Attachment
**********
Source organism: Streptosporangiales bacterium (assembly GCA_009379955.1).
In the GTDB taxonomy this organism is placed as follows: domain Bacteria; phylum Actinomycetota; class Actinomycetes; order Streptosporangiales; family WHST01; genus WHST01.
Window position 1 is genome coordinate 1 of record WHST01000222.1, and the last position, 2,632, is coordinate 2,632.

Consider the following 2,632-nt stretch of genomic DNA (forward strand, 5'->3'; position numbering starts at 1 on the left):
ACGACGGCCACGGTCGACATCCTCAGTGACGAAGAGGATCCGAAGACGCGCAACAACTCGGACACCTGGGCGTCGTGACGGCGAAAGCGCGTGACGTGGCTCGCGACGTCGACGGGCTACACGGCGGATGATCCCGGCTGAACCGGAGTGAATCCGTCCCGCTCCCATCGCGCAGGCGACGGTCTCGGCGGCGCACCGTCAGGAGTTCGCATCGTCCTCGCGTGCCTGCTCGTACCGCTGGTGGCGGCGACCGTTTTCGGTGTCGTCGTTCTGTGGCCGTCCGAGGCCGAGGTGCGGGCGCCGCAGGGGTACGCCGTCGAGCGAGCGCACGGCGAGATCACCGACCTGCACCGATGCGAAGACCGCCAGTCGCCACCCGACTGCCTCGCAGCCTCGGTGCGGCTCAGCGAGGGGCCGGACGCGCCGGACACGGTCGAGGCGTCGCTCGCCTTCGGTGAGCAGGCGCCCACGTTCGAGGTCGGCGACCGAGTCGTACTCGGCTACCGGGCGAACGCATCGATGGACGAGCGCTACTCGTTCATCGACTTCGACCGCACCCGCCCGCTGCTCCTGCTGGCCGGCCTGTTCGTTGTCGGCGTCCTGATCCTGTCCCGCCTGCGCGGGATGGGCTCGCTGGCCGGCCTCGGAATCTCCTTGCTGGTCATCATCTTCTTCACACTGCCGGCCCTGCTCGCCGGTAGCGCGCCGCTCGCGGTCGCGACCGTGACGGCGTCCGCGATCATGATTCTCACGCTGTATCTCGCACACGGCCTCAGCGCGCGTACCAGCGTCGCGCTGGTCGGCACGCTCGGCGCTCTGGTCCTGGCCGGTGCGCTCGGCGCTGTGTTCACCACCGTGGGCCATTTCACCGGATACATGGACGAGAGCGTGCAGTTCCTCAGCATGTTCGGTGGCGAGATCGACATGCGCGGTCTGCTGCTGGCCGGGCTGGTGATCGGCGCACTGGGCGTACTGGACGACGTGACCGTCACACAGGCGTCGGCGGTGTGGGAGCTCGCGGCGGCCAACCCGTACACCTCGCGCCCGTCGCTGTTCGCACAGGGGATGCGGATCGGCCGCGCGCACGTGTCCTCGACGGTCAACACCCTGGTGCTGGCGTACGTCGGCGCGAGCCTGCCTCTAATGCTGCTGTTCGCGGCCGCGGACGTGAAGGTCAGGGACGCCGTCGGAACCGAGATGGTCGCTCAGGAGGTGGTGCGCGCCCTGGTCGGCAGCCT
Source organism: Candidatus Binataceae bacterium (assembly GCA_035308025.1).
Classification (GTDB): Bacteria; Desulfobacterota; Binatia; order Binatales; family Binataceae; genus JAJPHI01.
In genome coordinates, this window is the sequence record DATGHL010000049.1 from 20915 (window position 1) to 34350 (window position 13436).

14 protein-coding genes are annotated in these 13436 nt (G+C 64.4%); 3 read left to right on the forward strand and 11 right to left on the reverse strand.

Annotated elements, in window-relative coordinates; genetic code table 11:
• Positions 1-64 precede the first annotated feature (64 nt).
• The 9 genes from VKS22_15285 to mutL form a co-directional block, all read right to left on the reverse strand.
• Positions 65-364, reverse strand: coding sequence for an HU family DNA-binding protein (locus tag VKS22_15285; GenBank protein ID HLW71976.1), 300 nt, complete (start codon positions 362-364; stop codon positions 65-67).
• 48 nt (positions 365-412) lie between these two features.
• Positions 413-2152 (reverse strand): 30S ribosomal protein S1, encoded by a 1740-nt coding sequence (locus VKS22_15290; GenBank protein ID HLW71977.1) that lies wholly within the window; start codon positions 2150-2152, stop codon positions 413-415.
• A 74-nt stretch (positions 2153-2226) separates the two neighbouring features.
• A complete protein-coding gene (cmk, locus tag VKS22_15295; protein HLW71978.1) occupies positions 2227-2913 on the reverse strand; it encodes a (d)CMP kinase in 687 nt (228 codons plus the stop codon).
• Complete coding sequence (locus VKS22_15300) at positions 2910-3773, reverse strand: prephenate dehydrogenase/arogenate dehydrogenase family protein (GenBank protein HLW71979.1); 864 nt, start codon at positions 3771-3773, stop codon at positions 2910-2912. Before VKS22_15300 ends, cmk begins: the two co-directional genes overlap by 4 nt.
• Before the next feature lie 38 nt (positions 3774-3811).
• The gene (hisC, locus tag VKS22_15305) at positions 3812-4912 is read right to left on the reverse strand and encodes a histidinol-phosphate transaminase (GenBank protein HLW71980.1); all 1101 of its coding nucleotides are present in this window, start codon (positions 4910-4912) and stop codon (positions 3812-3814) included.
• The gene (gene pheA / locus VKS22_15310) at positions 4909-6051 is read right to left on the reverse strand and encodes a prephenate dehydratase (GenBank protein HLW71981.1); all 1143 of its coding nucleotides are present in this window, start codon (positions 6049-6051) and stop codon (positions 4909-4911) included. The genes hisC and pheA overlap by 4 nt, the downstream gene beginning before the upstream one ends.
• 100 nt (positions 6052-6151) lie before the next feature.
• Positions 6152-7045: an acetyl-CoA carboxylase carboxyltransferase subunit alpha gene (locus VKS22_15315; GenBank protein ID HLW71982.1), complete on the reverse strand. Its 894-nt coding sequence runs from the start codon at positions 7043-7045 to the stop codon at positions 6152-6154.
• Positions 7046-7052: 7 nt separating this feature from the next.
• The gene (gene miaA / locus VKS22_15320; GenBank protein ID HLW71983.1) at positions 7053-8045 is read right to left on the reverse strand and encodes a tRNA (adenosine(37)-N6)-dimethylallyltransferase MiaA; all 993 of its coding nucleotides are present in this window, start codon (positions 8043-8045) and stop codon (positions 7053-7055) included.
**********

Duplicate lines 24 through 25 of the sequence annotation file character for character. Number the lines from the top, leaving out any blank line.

• Positions 7046-7052: 7 nt separating this feature from the next.
• The gene (gene miaA / locus VKS22_15320; GenBank protein ID HLW71983.1) at positions 7053-8045 is read right to left on the reverse strand and encodes a tRNA (adenosine(37)-N6)-dimethylallyltransferase MiaA; all 993 of its coding nucleotides are present in this window, start codon (positions 8043-8045) and stop codon (positions 7053-7055) included.